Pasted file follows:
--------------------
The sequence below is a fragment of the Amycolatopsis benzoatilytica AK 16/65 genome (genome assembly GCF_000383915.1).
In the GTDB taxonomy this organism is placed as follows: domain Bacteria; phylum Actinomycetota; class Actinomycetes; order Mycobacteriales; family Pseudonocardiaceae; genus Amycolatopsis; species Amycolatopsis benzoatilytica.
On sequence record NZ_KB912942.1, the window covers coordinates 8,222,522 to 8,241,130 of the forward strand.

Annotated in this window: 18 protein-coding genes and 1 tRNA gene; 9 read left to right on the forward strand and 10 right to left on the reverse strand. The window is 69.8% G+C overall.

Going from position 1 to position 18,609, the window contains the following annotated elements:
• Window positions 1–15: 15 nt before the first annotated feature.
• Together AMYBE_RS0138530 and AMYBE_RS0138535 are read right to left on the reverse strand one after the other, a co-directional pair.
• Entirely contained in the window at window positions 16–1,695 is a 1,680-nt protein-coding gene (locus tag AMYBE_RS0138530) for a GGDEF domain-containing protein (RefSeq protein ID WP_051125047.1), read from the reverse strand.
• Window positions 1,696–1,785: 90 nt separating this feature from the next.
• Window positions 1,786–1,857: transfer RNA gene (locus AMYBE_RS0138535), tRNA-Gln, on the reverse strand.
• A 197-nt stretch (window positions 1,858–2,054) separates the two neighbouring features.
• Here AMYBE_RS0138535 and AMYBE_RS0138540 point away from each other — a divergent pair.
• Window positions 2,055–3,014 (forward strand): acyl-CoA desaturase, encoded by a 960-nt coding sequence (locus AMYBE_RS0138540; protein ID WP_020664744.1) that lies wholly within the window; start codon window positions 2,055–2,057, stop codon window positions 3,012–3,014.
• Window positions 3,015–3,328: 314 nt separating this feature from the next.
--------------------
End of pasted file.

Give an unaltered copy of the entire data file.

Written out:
The sequence below is a fragment of the Amycolatopsis benzoatilytica AK 16/65 genome (genome assembly GCF_000383915.1).
In the GTDB taxonomy this organism is placed as follows: domain Bacteria; phylum Actinomycetota; class Actinomycetes; order Mycobacteriales; family Pseudonocardiaceae; genus Amycolatopsis; species Amycolatopsis benzoatilytica.
On sequence record NZ_KB912942.1, the window covers coordinates 8,222,522 to 8,241,130 of the forward strand.

Annotated in this window: 18 protein-coding genes and 1 tRNA gene; 9 read left to right on the forward strand and 10 right to left on the reverse strand. The window is 69.8% G+C overall.

Going from position 1 to position 18,609, the window contains the following annotated elements:
• Window positions 1–15: 15 nt before the first annotated feature.
• Together AMYBE_RS0138530 and AMYBE_RS0138535 are read right to left on the reverse strand one after the other, a co-directional pair.
• Entirely contained in the window at window positions 16–1,695 is a 1,680-nt protein-coding gene (locus tag AMYBE_RS0138530) for a GGDEF domain-containing protein (RefSeq protein ID WP_051125047.1), read from the reverse strand.
• Window positions 1,696–1,785: 90 nt separating this feature from the next.
• Window positions 1,786–1,857: transfer RNA gene (locus AMYBE_RS0138535), tRNA-Gln, on the reverse strand.
• A 197-nt stretch (window positions 1,858–2,054) separates the two neighbouring features.
• Here AMYBE_RS0138535 and AMYBE_RS0138540 point away from each other — a divergent pair.
• Window positions 2,055–3,014 (forward strand): acyl-CoA desaturase, encoded by a 960-nt coding sequence (locus AMYBE_RS0138540; protein ID WP_020664744.1) that lies wholly within the window; start codon window positions 2,055–2,057, stop codon window positions 3,012–3,014.
• Window positions 3,015–3,328: 314 nt separating this feature from the next.